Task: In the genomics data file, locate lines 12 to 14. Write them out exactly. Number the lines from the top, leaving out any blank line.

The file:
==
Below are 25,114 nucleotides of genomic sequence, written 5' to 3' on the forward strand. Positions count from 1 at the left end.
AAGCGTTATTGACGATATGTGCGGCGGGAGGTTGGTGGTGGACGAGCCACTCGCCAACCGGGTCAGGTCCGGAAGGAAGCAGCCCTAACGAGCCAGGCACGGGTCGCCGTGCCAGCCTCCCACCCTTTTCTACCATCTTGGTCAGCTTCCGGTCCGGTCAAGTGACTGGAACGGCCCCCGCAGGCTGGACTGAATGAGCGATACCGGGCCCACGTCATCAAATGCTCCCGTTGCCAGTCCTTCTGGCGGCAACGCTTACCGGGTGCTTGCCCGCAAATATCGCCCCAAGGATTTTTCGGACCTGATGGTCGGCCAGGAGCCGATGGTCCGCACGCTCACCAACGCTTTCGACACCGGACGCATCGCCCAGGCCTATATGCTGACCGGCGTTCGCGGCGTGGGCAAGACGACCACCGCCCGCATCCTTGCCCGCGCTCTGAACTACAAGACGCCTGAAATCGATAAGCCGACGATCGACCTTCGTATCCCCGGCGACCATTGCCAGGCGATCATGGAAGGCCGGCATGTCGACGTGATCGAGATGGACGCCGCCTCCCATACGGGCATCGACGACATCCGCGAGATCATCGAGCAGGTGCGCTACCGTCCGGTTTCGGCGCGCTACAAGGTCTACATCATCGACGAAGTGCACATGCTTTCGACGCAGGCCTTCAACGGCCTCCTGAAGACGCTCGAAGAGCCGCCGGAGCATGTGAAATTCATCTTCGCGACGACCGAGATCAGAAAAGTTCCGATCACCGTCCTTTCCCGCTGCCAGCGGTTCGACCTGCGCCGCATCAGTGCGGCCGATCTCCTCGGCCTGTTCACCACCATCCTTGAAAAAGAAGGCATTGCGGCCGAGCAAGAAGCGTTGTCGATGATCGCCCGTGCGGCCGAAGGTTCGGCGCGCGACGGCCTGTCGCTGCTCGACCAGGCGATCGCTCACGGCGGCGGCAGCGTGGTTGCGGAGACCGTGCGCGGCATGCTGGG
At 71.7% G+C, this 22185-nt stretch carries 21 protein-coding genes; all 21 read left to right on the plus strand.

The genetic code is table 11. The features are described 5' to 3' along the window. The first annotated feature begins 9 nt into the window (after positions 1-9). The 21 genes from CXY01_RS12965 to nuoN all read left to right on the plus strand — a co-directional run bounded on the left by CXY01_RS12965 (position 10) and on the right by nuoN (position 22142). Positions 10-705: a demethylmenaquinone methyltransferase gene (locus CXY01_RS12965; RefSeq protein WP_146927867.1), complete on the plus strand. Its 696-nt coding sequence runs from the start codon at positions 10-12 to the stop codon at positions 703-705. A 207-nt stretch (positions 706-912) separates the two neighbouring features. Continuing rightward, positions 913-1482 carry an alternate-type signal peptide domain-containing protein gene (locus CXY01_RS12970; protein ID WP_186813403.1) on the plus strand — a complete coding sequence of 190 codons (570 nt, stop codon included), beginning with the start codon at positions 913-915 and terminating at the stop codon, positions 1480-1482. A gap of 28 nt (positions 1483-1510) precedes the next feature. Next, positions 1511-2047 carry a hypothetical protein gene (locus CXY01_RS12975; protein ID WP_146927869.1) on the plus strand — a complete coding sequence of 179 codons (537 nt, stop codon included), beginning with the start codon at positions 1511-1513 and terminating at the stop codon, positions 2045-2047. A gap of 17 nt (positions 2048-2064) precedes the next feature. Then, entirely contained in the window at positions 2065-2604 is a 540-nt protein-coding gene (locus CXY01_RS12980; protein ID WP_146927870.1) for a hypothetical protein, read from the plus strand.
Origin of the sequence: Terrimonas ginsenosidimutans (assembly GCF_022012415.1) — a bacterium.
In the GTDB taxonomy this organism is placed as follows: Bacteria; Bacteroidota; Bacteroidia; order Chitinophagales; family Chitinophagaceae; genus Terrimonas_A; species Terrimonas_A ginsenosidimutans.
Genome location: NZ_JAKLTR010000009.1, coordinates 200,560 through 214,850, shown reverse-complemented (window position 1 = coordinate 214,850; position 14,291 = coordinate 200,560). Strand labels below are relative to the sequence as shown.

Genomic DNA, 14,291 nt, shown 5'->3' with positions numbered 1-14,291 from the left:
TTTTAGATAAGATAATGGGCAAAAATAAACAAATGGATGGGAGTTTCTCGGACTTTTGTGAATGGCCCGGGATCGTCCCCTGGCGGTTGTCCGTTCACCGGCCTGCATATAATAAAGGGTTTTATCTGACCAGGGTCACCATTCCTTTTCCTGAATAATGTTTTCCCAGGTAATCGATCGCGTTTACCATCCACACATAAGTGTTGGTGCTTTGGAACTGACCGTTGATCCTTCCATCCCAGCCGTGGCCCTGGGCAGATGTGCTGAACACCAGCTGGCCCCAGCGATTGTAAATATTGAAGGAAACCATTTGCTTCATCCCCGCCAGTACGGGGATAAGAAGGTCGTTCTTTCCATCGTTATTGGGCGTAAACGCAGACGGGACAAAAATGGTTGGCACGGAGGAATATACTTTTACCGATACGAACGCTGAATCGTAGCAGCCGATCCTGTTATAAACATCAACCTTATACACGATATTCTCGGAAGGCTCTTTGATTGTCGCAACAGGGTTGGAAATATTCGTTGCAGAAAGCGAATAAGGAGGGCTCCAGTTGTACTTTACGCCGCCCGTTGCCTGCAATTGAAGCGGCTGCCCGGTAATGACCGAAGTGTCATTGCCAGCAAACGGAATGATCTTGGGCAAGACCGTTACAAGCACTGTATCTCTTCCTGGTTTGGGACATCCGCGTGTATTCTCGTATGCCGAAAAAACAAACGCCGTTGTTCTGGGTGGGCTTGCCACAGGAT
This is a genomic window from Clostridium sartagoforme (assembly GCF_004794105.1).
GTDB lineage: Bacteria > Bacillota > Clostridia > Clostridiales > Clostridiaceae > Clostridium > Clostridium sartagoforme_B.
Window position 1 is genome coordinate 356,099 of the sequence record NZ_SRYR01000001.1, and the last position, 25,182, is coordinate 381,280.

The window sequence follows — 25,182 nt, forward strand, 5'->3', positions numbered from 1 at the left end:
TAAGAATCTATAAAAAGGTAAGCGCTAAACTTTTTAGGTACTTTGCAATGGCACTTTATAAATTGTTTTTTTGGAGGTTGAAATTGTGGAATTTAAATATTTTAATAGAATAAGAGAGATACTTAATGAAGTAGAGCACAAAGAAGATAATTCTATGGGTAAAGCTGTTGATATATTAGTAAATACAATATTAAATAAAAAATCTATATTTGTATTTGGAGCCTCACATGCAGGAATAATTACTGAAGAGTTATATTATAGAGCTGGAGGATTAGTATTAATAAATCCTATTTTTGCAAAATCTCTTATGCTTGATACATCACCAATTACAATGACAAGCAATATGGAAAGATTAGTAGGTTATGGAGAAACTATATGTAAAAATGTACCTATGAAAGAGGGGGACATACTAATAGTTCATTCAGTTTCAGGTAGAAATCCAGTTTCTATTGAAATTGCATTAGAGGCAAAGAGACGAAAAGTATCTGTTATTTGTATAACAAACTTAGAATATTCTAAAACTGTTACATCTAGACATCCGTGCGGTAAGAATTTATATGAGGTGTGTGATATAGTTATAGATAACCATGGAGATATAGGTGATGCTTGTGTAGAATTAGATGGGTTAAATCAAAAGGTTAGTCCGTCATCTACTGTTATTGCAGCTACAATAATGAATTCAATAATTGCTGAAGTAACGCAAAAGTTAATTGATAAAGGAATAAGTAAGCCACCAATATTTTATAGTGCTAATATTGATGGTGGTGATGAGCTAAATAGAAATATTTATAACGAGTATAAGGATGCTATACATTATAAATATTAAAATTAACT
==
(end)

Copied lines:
Window position 1 is genome coordinate 356,099 of the sequence record NZ_SRYR01000001.1, and the last position, 25,182, is coordinate 381,280.

The window sequence follows — 25,182 nt, forward strand, 5'->3', positions numbered from 1 at the left end:
TAAGAATCTATAAAAAGGTAAGCGCTAAACTTTTTAGGTACTTTGCAATGGCACTTTATAAATTGTTTTTTTGGAGGTTGAAATTGTGGAATTTAAATATTTTAATAGAATAAGAGAGATACTTAATGAAGTAGAGCACAAAGAAGATAATTCTATGGGTAAAGCTGTTGATATATTAGTAAATACAATATTAAATAAAAAATCTATATTTGTATTTGGAGCCTCACATGCAGGAATAATTACTGAAGAGTTATATTATAGAGCTGGAGGATTAGTATTAATAAATCCTATTTTTGCAAAATCTCTTATGCTTGATACATCACCAATTACAATGACAAGCAATATGGAAAGATTAGTAGGTTATGGAGAAACTATATGTAAAAATGTACCTATGAAAGAGGGGGACATACTAATAGTTCATTCAGTTTCAGGTAGAAATCCAGTTTCTATTGAAATTGCATTAGAGGCAAAGAGACGAAAAGTATCTGTTATTTGTATAACAAACTTAGAATATTCTAAAACTGTTACATCTAGACATCCGTGCGGTAAGAATTTATATGAGGTGTGTGATATAGTTATAGATAACCATGGAGATATAGGTGATGCTTGTGTAGAATTAGATGGGTTAAATCAAAAGGTTAGTCCGTCATCTACTGTTATTGCAGCTACAATAATGAATTCAATAATTGCTGAAGTAACGCAAAAGTTAATTGATAAAGGAATAAGTAAGCCACCAATATTTTATAGTGCTAATATTGATGGTGGTGATGAGCTAAATAGAAATATTTATAACGAGTATAAGGATGCTATACATTATAAATATTAAAATTAACT